Another trick is to set either several bricks or a clear plastic bottle or two of water amid your peppers (and any other heat-loving plants); the idea is that they get warmed during the day by the sun, then slowly release that stored heat in the evening.


Pepper plants require continuous growth for satisfactory results: frequent, regular, slow, deep watering works best, preferably by drip irrigation (especially because it is unwise to get their leaves wet). Cool weather can keep plants from flowering, which is why all the heat-gathering and heat-preserving methods mentioned above are wise. Nonetheless, it can also get too hot for peppers: if the temperature under row cover or a cloche (or within a wall o’water) gets over 85°, it is advisable to remove the row cover of cloche or whatever till the temperature drops into the low 80s.

If you have plastic or other mulch, weeds are no problem—otherwise, cultivate well but very carefully, not below an inch deep at most, because if you cut roots, that may well cause water stress on the plant, which will lead in turn to blossom drop (as can even a short dry period, hence the need for frequent, regular watering).

If your plants don’t look robust, or are only a light or pale green, they may be hungry: apply about a tablespoonful of nitrate fertilizer around each plant, after several blossoms have set. But don’t fertilize blindly—if your plants look healthy enough, let them be, lest they ignore fruiting for vegetative growth.

Bell peppers typically produce 7 to 10 peppers a plant, hot peppers more. By report, with bell peppers if you allow the first fruits to mature on the vine (to red or orange or yellow, depending upon the variety), that tend to shut down fruit production. (Non-bell sweet types do not seem to have that problem, being able to put out new fruit with mature ones still on the plant.) On the other hand, bells picked green and subsequently ripened indoors are said to have flavors inferior to vine-ripened ones. So the choice is between productivity and flavor.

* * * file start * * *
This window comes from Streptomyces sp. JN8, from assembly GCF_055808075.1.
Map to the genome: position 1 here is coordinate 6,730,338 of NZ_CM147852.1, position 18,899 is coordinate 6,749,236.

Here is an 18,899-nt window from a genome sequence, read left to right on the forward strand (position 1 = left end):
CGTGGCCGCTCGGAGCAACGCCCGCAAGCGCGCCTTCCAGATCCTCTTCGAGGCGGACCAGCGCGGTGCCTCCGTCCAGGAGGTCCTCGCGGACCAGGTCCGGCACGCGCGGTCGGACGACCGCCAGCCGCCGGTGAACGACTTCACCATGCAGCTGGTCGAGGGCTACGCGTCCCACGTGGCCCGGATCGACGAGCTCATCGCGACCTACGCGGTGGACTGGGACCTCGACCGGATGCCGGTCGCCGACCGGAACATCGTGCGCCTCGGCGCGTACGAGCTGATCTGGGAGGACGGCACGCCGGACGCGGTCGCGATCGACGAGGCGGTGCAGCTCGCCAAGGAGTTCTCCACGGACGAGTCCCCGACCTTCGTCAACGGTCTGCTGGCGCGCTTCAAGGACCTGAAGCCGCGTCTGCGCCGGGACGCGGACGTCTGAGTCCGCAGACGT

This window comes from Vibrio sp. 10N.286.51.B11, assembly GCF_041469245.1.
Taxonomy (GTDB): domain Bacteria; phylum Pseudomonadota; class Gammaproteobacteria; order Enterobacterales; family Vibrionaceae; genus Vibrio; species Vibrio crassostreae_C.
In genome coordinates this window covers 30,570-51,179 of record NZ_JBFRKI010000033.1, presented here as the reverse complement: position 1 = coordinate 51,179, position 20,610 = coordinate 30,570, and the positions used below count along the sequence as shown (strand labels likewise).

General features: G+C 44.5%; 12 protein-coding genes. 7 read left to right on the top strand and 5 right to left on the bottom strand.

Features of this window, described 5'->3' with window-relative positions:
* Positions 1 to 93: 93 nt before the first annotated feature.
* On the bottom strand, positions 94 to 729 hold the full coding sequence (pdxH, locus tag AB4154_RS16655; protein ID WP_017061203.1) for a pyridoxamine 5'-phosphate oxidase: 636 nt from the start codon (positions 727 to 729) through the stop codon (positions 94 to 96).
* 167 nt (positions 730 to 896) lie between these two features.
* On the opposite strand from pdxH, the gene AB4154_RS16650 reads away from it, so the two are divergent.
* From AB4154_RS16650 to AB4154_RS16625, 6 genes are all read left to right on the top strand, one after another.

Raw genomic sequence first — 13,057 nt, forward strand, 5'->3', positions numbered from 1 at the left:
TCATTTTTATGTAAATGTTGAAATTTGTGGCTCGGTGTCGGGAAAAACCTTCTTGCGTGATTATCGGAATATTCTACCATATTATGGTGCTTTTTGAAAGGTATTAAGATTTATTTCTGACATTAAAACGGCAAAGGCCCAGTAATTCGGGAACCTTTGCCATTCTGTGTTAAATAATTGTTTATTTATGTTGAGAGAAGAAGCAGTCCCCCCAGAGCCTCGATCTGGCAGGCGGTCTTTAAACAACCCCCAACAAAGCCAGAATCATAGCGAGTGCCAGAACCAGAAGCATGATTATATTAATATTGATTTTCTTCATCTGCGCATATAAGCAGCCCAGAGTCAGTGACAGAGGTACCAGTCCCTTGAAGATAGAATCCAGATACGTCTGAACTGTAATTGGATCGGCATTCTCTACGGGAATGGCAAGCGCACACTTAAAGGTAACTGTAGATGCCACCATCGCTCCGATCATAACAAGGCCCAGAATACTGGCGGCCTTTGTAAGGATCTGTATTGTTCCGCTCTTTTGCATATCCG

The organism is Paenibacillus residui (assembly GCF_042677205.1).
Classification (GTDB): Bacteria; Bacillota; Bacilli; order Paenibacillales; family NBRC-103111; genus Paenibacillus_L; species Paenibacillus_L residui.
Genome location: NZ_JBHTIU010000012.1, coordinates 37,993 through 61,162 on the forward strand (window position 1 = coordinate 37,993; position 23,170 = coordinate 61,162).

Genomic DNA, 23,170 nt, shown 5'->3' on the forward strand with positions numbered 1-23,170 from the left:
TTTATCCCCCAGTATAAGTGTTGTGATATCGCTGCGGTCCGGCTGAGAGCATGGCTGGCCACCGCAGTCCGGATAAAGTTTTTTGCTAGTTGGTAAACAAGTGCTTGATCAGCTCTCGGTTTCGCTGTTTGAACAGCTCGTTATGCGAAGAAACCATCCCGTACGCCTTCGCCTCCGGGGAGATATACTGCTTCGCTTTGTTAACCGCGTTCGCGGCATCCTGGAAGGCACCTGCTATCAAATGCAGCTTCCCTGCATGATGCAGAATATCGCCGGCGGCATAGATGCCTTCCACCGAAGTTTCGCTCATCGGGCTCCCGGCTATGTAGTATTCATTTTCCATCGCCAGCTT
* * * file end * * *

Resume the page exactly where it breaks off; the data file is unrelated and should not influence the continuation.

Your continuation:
To understand that, recall that peppers are fruits—in effect, the plant’s “children”. The plants have, like most or all living things, evolved to maximize the numbers and viability of their offspring. Thus, when its fruit ripens on the plant, the plant “feels” that it has satisfied its task, and ceases producing further fruit; conversely, when the under-ripe green fruit is picked off it, it “feels” that it needs to produce more fruits.

To us, the choice is clear: let them ripen on the vine. We’re not commercial growers: if we want more peppers than our plants have produced with the fruits left to fully ripen, we’ll just grow more plants next season.

Peppers are usually picked when they’ve stopped increasing in size, are firm to the touch, and have reached their expected color. Don’t pull peppers off their plant, because the plant’s branches are rather brittle and you can break them that way: harvest by cutting the peppers off. As the peppers near maturity, inspect your plants daily and harvest what’s ready.